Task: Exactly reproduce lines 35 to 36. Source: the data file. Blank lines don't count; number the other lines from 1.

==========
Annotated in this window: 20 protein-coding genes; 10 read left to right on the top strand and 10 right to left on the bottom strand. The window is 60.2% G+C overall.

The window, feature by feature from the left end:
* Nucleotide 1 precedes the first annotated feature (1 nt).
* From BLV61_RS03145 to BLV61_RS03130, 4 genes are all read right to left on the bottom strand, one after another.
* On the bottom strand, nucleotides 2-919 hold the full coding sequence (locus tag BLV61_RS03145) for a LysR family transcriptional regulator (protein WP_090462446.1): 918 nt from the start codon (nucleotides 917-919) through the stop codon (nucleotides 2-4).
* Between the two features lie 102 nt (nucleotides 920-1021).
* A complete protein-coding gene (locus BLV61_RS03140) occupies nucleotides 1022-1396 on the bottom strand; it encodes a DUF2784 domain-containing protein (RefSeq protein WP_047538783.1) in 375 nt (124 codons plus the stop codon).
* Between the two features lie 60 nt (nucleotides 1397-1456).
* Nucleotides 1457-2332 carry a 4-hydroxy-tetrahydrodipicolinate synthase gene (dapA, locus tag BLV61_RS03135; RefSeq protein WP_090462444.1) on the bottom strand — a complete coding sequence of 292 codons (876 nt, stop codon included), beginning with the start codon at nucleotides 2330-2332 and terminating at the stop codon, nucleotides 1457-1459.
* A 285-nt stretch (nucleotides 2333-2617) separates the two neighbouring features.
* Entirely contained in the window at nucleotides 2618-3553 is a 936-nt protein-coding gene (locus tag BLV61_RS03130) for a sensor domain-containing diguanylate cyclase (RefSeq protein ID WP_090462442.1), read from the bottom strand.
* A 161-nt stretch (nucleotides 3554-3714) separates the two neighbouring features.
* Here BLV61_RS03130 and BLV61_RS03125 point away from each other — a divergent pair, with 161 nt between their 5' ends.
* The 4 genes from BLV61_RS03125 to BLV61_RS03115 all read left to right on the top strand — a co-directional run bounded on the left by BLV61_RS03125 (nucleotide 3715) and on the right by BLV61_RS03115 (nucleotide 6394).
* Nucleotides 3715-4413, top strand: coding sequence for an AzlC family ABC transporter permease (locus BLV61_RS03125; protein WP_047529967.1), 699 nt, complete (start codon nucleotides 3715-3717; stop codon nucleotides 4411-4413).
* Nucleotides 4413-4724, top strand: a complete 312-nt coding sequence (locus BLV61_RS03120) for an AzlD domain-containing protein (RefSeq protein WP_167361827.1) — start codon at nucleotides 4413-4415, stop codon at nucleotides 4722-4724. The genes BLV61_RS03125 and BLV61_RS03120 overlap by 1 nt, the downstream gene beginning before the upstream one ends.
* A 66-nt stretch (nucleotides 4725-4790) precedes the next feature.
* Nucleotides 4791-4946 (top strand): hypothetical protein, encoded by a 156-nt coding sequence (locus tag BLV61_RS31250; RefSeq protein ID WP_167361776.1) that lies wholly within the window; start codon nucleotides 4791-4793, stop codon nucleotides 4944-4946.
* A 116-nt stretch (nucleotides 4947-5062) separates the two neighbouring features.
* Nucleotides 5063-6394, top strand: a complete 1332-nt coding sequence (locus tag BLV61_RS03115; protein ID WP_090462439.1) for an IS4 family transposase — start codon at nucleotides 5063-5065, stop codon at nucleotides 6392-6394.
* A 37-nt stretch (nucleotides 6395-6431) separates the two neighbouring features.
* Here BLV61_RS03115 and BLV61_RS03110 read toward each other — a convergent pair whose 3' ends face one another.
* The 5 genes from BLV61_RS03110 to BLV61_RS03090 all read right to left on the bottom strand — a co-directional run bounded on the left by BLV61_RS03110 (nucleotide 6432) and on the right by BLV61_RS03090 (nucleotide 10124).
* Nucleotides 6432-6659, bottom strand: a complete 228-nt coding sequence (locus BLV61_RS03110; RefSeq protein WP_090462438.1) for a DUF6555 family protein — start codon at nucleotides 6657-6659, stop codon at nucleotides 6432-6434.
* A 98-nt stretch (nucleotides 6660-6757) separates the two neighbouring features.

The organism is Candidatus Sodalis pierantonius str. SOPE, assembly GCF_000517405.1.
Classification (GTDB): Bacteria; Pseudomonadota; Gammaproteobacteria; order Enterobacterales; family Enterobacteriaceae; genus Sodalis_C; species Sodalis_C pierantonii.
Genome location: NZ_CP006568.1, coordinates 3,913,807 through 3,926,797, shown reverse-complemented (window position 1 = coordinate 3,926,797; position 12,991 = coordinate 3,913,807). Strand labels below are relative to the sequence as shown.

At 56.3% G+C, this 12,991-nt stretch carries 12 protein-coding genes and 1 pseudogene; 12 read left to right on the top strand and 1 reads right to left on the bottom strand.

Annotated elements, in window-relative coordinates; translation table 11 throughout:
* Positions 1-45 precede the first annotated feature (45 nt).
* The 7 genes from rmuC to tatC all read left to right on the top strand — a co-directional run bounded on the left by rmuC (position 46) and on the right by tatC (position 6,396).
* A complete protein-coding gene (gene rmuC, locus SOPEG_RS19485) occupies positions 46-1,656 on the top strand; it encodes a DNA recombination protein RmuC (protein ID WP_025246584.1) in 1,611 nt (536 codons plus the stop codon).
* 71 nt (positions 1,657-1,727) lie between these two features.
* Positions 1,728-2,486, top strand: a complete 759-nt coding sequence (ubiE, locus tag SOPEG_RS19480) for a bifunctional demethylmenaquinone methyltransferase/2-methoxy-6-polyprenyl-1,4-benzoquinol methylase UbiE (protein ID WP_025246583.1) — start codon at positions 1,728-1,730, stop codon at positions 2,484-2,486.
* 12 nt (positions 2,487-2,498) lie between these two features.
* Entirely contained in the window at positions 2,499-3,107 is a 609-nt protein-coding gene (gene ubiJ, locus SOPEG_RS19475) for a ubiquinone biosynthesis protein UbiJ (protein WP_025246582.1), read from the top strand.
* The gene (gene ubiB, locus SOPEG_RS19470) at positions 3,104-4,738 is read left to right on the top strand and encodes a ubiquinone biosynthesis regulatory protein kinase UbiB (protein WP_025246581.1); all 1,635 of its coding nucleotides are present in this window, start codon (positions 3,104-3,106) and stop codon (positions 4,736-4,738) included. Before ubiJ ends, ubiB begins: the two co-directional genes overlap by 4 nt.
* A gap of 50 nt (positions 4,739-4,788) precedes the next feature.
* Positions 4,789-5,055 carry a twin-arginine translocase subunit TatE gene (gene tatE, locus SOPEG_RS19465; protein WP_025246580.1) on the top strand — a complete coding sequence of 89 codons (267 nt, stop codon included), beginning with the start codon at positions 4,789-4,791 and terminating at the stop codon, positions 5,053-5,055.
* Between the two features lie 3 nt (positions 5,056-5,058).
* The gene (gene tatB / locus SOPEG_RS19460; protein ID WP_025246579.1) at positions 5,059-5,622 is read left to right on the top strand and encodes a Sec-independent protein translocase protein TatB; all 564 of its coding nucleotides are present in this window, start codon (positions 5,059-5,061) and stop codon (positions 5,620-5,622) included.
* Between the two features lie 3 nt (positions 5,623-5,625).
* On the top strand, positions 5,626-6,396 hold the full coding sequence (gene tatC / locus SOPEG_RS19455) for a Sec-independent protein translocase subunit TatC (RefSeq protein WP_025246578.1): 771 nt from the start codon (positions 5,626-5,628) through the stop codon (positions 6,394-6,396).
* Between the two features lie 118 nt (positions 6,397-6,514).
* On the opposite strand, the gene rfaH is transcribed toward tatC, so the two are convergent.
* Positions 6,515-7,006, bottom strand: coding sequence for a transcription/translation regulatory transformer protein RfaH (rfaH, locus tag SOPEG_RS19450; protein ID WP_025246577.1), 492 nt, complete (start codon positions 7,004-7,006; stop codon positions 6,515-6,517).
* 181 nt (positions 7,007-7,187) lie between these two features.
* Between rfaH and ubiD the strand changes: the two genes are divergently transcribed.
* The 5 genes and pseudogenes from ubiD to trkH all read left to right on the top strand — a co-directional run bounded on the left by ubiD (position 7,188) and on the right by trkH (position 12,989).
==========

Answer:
* Positions 1,728-2,486, top strand: a complete 759-nt coding sequence (ubiE, locus tag SOPEG_RS19480) for a bifunctional demethylmenaquinone methyltransferase/2-methoxy-6-polyprenyl-1,4-benzoquinol methylase UbiE (protein ID WP_025246583.1) — start codon at positions 1,728-1,730, stop codon at positions 2,484-2,486.
* 12 nt (positions 2,487-2,498) lie between these two features.